of Graphic Computer Simulations
Presented at the 1994 National Convention of
the Association for Educational Communications and Technology
John B. Black, Will Thalheimer, Hilary Wilder, Donna de Soto, Paul Picard
Several proposals have appeared recently arguing that the design of educational
systems should take a constructivist rather than an instructional approach (e.g.,
Bednar, Cunningham, Duffy, and Perry, 1991; Harel and Papert, 1991; Newman,
Griffin and Cole, 1989). However, while there are established, integrative frameworks
for guiding the design of instructional systems (e.g., Gagne, Briggs and Wager,
1992; Reigeluth, 1983; Romiszowski, 198i), there does not appear to be an integrated
framework for guiding the design of constructivist educational systems. We take
a first step in this direction by proposing six interrelated principles for
constructivist design. Versions of the individual principles have appeared in
a variety of places, but we have tried to formulate them in such a way that
they work together.
The six principles of constructive design that we propose and their sources
1. Set the stage but have the students generate the knowledge for themselves
as much as possible (Jacoby, 1978; Black, Carroll and McGuigan, 1987)
2. Anchor the knowledge in authentic situations and activities (Cognition
and Technology Group at Vanderbilt, 1990)
3. Use the cognitive apprenticeship methods of modeling, scaffolding,
fading and coaching to convey how to construct knowledge in authentic situations
and activates (Collins, Brown and Newman, 1990)
4. Situate knowledge in multiple contexts to prepare for appropriate
transfer to new contexts (Gick and Holyoak, 1983)
5. Create cognitive flexibility by ensuring that all knowledge is seen
from multiple perspectives (Spiro, Feltovich, Jacobson and Coulson, 1991)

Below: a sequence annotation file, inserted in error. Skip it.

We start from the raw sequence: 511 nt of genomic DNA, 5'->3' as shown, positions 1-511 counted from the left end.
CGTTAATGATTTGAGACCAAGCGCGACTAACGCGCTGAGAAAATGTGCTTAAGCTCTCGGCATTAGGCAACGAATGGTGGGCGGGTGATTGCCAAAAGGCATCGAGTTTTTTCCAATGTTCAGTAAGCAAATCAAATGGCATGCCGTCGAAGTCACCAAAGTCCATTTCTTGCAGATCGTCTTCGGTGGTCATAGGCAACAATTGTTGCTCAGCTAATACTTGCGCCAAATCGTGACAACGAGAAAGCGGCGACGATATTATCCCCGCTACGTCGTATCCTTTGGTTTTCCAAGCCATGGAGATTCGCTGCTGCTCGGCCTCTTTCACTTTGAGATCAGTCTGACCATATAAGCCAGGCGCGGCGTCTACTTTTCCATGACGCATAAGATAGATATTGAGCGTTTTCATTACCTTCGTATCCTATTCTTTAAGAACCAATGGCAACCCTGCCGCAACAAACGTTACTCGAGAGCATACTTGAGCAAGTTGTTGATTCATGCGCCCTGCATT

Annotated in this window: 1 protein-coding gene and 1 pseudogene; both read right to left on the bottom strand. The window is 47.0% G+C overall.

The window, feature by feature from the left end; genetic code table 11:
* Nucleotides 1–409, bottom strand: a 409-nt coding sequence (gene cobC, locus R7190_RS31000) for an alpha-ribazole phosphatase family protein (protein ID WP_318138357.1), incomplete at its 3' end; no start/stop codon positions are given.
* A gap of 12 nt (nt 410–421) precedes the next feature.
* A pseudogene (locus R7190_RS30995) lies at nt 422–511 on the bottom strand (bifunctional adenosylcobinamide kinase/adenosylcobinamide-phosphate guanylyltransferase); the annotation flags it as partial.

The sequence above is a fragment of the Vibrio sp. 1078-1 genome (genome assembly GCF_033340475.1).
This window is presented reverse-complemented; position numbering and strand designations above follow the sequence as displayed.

6. Have the students collaborate in knowledge construction (Johnson
and Johnson, 1975)
We have created two graphic computer simulations for teaching high `and middle
school students about how business organizations and financial systems work
(these programs are currently being used in a number of New York City public
high schools). The two simulations are Parkside, which simulates managing
a hotel, and Guestwear, which simulates managing a clothing manufacturer
(formative work showed these topics to be motivating to the urban student population
we targeted). Both of these simulations are implemented in the Toolbook hypermedia
authoring environment running in Windows (3.0 or higher) on 386/486-based IBM
and equivalent computers. Here, we use the design and use of these simulations
to illustrate how the constructive design principles can .be applied.
For example, in Parkside we set the stage for student knowledge generation
(Principle 1) by providing an authentic hotel environment for the students
to interact with, while providing supplementary information that the students
can use to figure out how to accomplish goals and deal with problems that arise
in this setting. As they sit in their simulated office or wander around the
simulated hotel, various problems arise (through interacting with simulated
people, reading memos, answering phone calls, etc.) that they have to deal with.
They gather relevant information that they can use to figure out how to deal
with the problems through a variety of information sources that the simulation
provides (e.g., an icon-activated "Managers Guide" that whenever requested can
provide contextsensitive advice and feedback; an iconactivated quantitative
report that provide a variety of performance indices like occupancey rates,
income, customer satisfaction, newspaper articles, advice from staff at simulated
meetings that can be called at any time, etc.). This fairly-realistic graphic
display and the underlying functional relations (implemented as a set of complex
if-then rules and equations) provides the authentic situations and activites
that anchor the material covered (Principle 2). Thus the students deal
with business concepts like supply and demand or the importance of a trained
workforce not in the abstract, but in terms of concrete actions needed to make
their hotel work better
The students get started on the: Parkside simulation by having the teacher
"walkthrough" an initial portion of the simulation designed for this purpose
(module 0) verbalising how he or she is thinking through the situations and
problems encountered. Gradually the teacher fades out their contribution to
this "walkthrough" and the thinking is taken over by the students in a class
discussion. Then the students proceed through the rest of the simulation (modules
1-5) working in groups around computer workstations while the teacher walks
around the room providing help (scaffolding) and advice (coaching). Thus the
students are introduced to and guided through the simulation using a cognitive
apprenticeship approach (Principle 3). Cognitve apprenticeship is also
provided in the simulation program itself by the "Managers Guide" and other